Strober B, Zhao Y, Tran MH, Gnanasakthy A, Nelson LM, McLeod LD, Mordin M, Gottlieb A, Elewski B, Lebwohl MG. Psychometric evaluation of the Psoriasis Symptom Diary using phase 3 trial data. Poster presented at the 2014 ISPOR 19th Annual International Meeting; May 2014. Montreal, Canada. [abstract] Value Health. 2014 Jun; 17(3):A288. doi: 10.1016/j.jval.2014.03.1676.

Objectives: To evaluate reliability, validity, and responsiveness of the Psoriasis Symptom Diary (PsD) using data from patients with moderate-to-severe chronic plaque-type psoriasis.

Methods: Analyses were completed using pooled data from the screening (1-4 weeks) and induction (12 weeks) periods of two randomized, double-blind, double-dummy, placebo-controlled, multicenter phase 3 trials (N = 820; CAIN457A2302 and CAIN457A2303) designed to assess the safety and efficacy of secukinumab. Patients aged 18+ years were randomized 1:1:1 in CAIN457A2302 to subcutaneous treatment groups (secukinumab 150 mg, secukinumab 300 mg, and placebo); and 1:1:1:1 in CAIN457A2303 including an etanercept 50 mg (twice per week) group. The 16-item PsD (24-hour recall period; 0 to 10 numerical rating scale) was electronically administered each evening. Intraclass correlations were calculated to estimate test-retest reliability. Construct validity hypotheses were evaluated based on correlations with the Psoriasis Area and Severity Index (PASI), Investigator’s Global Assessment (IGA), Patient Global Impression of Change (PGIC), the Dermatology Life Quality Index (DLQI), and the EuroQol 5-Dimension Health Status Questionnaire (EQ-5D). Mean differences between known groups and responsiveness effect sizes were computed. Phase 2 derived anchor-based PGIC thresholds and cumulative distribution function (CDF) plots were used to describe meaningful change.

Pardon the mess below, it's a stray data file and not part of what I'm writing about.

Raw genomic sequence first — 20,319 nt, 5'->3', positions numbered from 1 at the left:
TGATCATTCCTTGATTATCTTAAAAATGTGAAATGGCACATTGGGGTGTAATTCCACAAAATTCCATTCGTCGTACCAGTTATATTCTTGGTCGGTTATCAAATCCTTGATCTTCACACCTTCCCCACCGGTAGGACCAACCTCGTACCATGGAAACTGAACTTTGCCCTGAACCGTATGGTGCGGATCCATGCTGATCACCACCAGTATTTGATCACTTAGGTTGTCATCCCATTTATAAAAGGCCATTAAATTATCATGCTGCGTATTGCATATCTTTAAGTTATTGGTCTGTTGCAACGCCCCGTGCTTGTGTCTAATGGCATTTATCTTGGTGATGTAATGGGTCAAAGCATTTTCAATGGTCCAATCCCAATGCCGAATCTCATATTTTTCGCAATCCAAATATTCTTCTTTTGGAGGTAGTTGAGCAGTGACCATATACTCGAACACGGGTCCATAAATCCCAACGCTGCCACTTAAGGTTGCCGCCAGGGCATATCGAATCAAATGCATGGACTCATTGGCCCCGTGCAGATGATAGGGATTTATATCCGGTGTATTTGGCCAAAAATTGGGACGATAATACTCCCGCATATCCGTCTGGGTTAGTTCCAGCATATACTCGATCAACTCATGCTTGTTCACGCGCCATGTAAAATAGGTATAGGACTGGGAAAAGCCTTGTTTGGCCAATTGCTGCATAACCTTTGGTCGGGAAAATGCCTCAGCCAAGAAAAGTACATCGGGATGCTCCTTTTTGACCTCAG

Results: The PsD items yielded high intraclass coefficients (> 0.90). Correlations were in the anticipated direction and by week 12 were moderate to strong (0.41 to 0.73) in magnitude, demonstrating construct validity. Item-level means differed predictably and significantly across known groups based on the PASI and IGA. Responsiveness effect size estimates were moderate to large (0.6 to 1.4). CDF plots show that the percentage of responders was consistently higher in the treatment arms than placebo across the range of change scores.

Conclusions: Results support the reliability, validity, and responsiveness of the PsD and its use as a tool to enhance treatment decisions in patients with moderate-to-severe plaque psoriasis.

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